HOPKINS: Yes, she’s a regional English teaching officer and sets up seminars. She’s even been to China. I think her time is going to be up this September or October unless they persuade her to stay on a little longer. This is supposed to be her last tour. She has a condominium there in Washington where, I think, she plans to live after she has retired. She can give you a lot of background since she’s been in the program so long.
Q: Did she go into the regular service?
HOPKINS: Well, she stayed in the Binational Center for a long time. Somebody suggested that she transfer to the regular service as a secretary. I said, “Gloria, if you’re asking my advice, don’t do it because you’ll get tagged as a secretary and you’ll have a hard time getting out of it.”
So she was in for quite awhile. She always said she thanked me for that advice because when she came in, she had gained some valuable experience. She became director of courses in Mexico, one of the biggest centers. When she came into the Foreign Service, she came in at a good grade and she’s worked up from there.
“…by changing the regulations, as I said before, grantees could get many more benefits. We would send them over to the regular travel and the travel people would take care of the whole family just as if they were in the regular program. This made life easier for everybody.”
Making Life Easier for Everybody:
Q: For the grantees, was there—I never was quite clear on this—was there ever a system of allowances on housing, for example—allowances as there were with regular Foreign Service people?
HOPKINS: We worked into that. At first, the regulations made no provision for that so the total grant would include enough to cover applicable allowances.
Q: In other words, it was always covered by the grant. It wasn’t identified per se as a housing allowance?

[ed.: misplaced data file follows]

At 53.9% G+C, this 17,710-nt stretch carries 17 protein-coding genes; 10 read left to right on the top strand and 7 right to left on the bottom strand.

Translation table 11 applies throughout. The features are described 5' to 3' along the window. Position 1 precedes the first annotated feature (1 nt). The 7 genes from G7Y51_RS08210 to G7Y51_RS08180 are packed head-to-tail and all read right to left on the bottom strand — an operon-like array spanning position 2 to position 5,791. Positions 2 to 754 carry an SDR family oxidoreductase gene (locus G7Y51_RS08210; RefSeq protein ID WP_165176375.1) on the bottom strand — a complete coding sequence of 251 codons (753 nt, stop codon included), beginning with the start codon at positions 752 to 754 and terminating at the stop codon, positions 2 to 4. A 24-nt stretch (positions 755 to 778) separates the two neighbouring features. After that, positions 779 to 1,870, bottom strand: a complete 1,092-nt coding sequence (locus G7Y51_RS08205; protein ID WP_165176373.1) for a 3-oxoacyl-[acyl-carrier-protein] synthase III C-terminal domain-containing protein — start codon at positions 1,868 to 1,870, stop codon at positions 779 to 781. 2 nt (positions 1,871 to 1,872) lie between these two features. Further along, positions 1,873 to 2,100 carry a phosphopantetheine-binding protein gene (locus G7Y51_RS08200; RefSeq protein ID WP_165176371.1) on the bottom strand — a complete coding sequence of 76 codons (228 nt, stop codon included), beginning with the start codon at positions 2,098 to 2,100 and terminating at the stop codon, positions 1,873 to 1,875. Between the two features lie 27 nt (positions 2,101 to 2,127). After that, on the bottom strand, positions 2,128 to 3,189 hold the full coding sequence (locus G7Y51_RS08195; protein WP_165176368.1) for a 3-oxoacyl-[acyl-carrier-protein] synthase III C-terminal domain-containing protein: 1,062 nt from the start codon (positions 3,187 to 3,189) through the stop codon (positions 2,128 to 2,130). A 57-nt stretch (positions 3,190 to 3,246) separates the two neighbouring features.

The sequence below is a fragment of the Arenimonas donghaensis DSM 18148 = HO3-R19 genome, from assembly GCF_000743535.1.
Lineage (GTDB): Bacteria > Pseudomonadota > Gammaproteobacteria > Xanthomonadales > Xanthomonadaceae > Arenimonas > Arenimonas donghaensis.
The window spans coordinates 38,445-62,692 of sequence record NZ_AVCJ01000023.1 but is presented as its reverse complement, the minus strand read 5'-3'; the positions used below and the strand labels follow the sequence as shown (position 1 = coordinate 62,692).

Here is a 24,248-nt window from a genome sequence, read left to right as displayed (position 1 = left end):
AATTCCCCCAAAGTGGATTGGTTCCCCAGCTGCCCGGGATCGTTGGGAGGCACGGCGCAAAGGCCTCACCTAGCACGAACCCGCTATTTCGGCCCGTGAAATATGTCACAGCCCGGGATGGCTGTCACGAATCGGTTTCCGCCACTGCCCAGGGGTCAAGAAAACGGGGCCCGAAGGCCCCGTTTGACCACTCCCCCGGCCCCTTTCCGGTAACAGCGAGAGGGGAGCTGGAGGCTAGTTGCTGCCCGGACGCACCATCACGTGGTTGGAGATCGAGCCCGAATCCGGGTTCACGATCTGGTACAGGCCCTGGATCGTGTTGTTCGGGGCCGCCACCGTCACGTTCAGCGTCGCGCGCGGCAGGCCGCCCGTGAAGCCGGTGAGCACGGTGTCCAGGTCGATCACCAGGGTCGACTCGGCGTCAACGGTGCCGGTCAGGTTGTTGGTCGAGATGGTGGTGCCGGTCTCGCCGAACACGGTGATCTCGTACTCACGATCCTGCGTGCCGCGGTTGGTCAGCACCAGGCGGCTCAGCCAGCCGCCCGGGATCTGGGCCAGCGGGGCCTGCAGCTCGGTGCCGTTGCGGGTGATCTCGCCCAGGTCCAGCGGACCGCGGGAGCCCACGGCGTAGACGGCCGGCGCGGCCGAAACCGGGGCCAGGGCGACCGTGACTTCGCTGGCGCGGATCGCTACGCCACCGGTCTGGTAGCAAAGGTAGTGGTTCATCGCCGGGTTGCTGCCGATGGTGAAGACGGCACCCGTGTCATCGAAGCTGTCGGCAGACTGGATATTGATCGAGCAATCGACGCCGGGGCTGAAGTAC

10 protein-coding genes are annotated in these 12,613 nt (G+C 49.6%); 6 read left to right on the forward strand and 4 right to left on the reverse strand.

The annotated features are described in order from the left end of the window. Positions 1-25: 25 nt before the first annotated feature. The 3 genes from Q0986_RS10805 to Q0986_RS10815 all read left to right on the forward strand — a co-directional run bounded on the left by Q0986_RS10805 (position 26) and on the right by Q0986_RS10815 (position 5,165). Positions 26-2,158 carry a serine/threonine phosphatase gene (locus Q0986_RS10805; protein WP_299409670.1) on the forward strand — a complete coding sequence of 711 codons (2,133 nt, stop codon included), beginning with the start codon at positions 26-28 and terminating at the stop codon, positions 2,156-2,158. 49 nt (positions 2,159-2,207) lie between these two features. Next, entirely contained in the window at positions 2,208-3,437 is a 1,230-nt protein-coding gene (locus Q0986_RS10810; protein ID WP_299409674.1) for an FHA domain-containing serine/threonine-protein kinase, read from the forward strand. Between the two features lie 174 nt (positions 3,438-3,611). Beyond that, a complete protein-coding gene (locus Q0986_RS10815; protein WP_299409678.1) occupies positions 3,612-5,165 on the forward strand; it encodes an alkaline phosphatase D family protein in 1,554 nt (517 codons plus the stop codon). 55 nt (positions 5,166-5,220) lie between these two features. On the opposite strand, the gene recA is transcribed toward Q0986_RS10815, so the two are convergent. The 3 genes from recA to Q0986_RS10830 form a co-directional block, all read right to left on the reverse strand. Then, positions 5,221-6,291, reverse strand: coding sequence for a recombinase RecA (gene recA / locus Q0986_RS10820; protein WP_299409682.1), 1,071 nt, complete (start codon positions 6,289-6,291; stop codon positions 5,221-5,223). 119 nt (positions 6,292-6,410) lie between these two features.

HOPKINS: No. Then we finally had new regulations. Also, in the early days of the BNC Program, we only paid the travel of the person who was on grant. Well, not always, because we had several couples where the wife was also a teacher, had linguistic ability, etc., and was thus also allowed travel. So we would give her a part-time grant so we could pay her travel. We finally had regulations which permitted us to provide the grantees with specified allowances, travel for families, and many of the benefits which regular Foreign Service personnel received. In one instance, we sent a man to Mexico as director and his wife who had really good qualifications, as a Director of Courses. I always tried to save the department money, so I sent a telegram down giving all of his qualifications and everything and said “wife can be hired locally.” You remember Abbie Lincoln in the State Department?
HOPKINS: Well, she and I were good friends. She called me and said, “Ms. Hopkins, how do you know he wants to hire a wife?” So I had to change the telegram and say his wife is qualified and may be hired locally.
Q: Until that was worked out, initially the principal was sent but he had to finance his family’s trip to the country?
HOPKINS: Yes, but included everything we could in the total grant.
Q: Was there any home leave arrangement provided?
HOPKINS: No, not automatically. I don’t know how much of this you want to get into. This was one reason we had to have new regulations, so we could let them have official home leave when they came up for training prior to transferring or returning to the same port.
Q: They were still covered by a salary under the grant?
HOPKINS: Yes, that’s right.
Q: So although there was no official home leave—
HOPKINS: Not official, but by changing the regulations, as I said before, grantees could get many more benefits. We would send them over to the regular travel and the travel people would take care of the whole family just as if they were in the regular program. This made life easier for everybody.
TABLE OF CONTENTS HIGHLIGHTS
Born in Henderson, Kentucky
BA in English and Sociology
University of Utah and New York University
Joined the State Department prior to 1943 Bi-national Centers (BNCs) 1943–1970